The last three and a half years have seen hundreds of billions of dollars flow into the hands of the largest corporations and most wealthy persons at the cost of ballooning deficits and skyrocketing national debt. It’s been celebrated by those who’ve benefitted most, and sold to ordinary people as an economic piñata that will eventually produce a flood of goodies for them.
How different from the previous eight years when the same people berated Obama’s frugal economic policies that produced slow, steady growth and a declining deficit, labeling them spendthrift, irresponsible, and debt piled on future generations.
The COVID-19 pandemic has blown their cover, but the game is not over. They’ve got two moves left, with one already employed to good effect: convince a large portion of the public that the pandemic is overblown, the response unnecessarily draconian , and reopening business as usual is in everyone’s best interest. It’s a line that been skillfully sold with all the class of late night infomercials for hydroxychloroquine, disinfecting sprays and ultra violet lights. Scenes of crowded beaches and bars are proof that it works. I think of them as giant petri dishes. Let’s wait a few weeks and see what happens.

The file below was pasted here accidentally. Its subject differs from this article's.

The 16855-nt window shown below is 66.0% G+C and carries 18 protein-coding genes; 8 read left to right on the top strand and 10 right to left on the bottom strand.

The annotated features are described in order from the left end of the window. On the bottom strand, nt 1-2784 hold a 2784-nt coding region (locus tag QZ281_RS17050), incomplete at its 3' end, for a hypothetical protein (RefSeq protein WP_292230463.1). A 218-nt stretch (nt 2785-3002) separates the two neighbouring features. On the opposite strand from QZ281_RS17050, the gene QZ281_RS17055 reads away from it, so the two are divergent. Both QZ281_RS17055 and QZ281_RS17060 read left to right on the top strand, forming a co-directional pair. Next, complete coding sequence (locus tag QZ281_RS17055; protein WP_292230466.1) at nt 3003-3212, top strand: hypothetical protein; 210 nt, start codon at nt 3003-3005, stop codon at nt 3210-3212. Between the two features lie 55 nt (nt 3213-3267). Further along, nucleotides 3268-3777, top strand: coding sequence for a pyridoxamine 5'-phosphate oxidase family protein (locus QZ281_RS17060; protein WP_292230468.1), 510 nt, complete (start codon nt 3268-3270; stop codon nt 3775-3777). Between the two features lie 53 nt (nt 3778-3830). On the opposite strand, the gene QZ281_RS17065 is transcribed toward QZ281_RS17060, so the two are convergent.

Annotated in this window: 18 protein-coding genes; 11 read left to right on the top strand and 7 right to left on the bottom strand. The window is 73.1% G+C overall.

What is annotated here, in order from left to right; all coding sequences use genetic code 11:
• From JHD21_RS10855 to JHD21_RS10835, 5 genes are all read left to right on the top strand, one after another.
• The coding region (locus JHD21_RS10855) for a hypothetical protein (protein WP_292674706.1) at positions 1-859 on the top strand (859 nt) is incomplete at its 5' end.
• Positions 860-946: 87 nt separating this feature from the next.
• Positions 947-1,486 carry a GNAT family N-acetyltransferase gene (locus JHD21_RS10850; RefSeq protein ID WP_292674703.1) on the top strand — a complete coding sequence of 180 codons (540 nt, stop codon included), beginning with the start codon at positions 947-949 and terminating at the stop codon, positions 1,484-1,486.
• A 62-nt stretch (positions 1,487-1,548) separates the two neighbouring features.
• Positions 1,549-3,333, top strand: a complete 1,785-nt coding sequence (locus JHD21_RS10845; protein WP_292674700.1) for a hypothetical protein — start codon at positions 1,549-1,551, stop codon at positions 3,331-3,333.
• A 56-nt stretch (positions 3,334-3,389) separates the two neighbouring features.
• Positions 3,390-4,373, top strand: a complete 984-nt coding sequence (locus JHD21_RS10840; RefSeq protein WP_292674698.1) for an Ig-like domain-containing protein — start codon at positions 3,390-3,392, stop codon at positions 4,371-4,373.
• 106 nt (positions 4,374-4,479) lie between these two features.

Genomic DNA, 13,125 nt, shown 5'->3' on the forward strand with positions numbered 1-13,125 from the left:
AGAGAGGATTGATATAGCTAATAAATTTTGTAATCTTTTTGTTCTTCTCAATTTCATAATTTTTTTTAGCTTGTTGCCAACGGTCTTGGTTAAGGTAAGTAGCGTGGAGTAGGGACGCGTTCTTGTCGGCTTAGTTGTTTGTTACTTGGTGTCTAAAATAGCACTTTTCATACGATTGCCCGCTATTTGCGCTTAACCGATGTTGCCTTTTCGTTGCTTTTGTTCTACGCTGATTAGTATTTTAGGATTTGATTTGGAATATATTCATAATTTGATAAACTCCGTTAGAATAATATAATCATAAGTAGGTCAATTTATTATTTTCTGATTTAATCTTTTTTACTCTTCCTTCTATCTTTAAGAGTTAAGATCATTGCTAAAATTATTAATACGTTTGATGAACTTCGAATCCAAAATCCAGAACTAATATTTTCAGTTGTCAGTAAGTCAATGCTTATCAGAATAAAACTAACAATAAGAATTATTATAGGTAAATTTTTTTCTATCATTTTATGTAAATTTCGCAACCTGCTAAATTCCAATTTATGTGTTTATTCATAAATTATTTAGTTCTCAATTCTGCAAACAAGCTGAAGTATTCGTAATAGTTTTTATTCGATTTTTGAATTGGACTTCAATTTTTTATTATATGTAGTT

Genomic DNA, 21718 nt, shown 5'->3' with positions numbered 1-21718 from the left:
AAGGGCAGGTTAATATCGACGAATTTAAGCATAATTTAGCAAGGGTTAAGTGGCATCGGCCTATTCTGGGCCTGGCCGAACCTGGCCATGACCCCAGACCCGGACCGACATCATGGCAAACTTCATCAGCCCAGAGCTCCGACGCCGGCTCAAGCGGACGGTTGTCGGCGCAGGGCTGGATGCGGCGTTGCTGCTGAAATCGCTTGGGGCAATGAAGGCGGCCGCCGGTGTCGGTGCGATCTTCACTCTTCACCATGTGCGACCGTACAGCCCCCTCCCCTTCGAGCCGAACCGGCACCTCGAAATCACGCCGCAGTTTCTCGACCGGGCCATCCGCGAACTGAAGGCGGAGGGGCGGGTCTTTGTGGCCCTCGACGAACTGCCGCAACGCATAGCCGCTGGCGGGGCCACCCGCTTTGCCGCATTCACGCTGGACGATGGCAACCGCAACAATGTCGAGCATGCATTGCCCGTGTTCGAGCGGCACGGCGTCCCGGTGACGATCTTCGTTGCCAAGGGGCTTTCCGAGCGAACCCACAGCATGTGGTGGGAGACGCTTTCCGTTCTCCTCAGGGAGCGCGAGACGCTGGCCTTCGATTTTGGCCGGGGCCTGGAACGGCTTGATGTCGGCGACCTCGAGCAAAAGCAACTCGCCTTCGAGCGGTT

The second will resurrect the bogeyman of deficits and debt with a demand that Social Security, Medicare, Medicaid, and other social programs be cut to stem the hemorrhage. Already toyed with, it ill be employed in force as the presidential campaign heats up. It will be sold as the fiscally responsible thing to do, the very thing needed to restore a booming economy. The old shibboleths of the undeserving poor and welfare leeches will be trotted out. The ancient arguments will again be made that personal accountability and the discipline of self sufficiency are eroded by social welfare programs. A flag waving coda will raise the specter of looming socialism turning America into another Cuba. None of it is true, but the pitch has worked before, and it might again.
It would be cruelly immoral to burden the least able, most vulnerable with the cost of paying for profligate spending to enrich of the most able and wealthiest. That alone should be enough to put a stop to it, but selfishness is a powerful drug, especially if enough people can be convinced that protecting the well being of others means less for themselves. It isn’t easy to understand that undermining the social safety net would not restore the economic fortunes of the many, but would benefit a few speculators and others able to direct government spending to their own industrial interests. It would be a case of socialism for oligarchs and laissez-faire for the rest.
I don’t know how, but sooner or later, the conservative, evangelical and Trump voting public needs to wise up and recognize that they’ve been had. They’ve been had by Trump, by oligarchs manipulating tea party populism, and sadly, by conservative evangelicalism that loves everything about Jesus except what he taught.